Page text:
Winfried van der Sluijs

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BACKGROUND Tobacco advertising and product promotions have been largely banned in the UK but point of sale (POS) tobacco advertising is one of the few places where tobacco products may be legitimately advertised. POS displays have been shown to increase susceptibility to smoking, experimentation and initiation into smoking. These displays may also influence(More)
OBJECTIVES Point of sale (POS) displays are one of the most important forms of tobacco marketing still permitted in many countries. Reliable methods for measuring exposure to such displays are needed in order to assess their potential impact, particularly on smoking attitudes and uptake among young people. In this study we use a novel method for evaluating(More)
BACKGROUND From April 6th 2015, all small shops in the UK were required to cover up tobacco products at point of sale (POS) to protect children from exposure. As part of a larger 5-year study to measure the impact of the legislation in Scotland, an audit was conducted to assess level and nature of compliance with the ban immediately following its(More)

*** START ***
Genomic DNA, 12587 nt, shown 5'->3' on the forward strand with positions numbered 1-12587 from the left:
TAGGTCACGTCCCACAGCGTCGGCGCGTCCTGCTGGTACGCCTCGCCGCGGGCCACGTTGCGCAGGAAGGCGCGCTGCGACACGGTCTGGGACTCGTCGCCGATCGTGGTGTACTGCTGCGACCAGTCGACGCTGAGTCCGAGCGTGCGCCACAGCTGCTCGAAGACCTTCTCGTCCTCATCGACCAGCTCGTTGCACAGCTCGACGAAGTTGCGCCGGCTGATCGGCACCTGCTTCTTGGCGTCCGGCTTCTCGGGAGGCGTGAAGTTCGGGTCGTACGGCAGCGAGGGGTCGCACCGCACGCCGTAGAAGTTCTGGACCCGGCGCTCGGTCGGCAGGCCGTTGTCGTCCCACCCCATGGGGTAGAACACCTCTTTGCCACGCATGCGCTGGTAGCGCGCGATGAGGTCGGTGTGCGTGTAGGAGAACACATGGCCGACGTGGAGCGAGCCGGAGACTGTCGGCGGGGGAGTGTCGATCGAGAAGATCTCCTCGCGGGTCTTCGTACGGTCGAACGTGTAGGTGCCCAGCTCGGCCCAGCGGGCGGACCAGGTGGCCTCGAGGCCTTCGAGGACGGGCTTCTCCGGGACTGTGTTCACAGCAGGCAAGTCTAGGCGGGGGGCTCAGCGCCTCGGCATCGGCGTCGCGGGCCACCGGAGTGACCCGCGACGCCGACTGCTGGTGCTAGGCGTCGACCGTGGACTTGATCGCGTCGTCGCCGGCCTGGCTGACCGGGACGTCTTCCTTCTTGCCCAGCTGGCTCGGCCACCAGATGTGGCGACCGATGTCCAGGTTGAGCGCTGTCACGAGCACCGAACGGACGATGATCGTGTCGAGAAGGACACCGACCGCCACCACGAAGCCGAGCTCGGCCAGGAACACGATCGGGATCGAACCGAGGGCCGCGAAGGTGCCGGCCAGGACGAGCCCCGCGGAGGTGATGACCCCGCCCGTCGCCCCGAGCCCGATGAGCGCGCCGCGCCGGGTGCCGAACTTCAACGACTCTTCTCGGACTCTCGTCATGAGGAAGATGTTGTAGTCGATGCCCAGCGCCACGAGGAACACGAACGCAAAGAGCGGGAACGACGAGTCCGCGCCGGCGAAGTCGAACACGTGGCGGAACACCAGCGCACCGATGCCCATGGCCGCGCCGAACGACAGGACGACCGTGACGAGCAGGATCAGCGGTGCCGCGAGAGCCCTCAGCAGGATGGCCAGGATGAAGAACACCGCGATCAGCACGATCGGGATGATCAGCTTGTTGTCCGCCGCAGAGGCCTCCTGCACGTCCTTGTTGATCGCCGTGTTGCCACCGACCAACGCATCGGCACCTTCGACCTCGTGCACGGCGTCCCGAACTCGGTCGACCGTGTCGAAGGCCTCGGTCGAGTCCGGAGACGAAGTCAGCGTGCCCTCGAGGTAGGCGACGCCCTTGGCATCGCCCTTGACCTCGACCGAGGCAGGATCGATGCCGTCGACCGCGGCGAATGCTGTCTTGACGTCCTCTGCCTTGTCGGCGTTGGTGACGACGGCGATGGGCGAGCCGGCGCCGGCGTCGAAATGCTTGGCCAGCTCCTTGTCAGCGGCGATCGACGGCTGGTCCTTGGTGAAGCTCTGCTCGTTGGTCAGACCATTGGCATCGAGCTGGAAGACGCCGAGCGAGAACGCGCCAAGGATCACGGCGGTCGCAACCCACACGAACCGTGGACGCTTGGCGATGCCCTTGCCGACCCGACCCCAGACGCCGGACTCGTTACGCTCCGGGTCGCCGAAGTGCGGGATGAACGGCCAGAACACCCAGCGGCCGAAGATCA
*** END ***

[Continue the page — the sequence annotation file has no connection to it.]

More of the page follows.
BACKGROUND There has been a rapid increase in the retail availability of e-cigarettes in the UK and elsewhere. It is known that exposure to cigarette point-of-sale (POS) displays influences smoking behaviour and intentions in young people. However, there is as yet no evidence regarding the relationship between e-cigarette POS display exposure and(More)
INTRODUCTION As further restrictions have been placed on tobacco advertising and promotions, point-of-sale (PoS) displays of cigarettes in shops have become an increasingly important source of young people's exposure to tobacco products. This study explored the relationship between PoS displays of cigarettes and brand awareness among secondary school(More)
OBJECTIVE To examine the relationship between tobacco cigarette brand recognition, and e-cigarette use in adolescents. DESIGN Cross-sectional observational study. SETTING High schools in Scotland. PARTICIPANTS Questionnaires were administered to pupils in Secondary 2 (S2 mean age: 14.0 years) and Secondary 4 (S4 mean age: 15.9 years) across 4(More)
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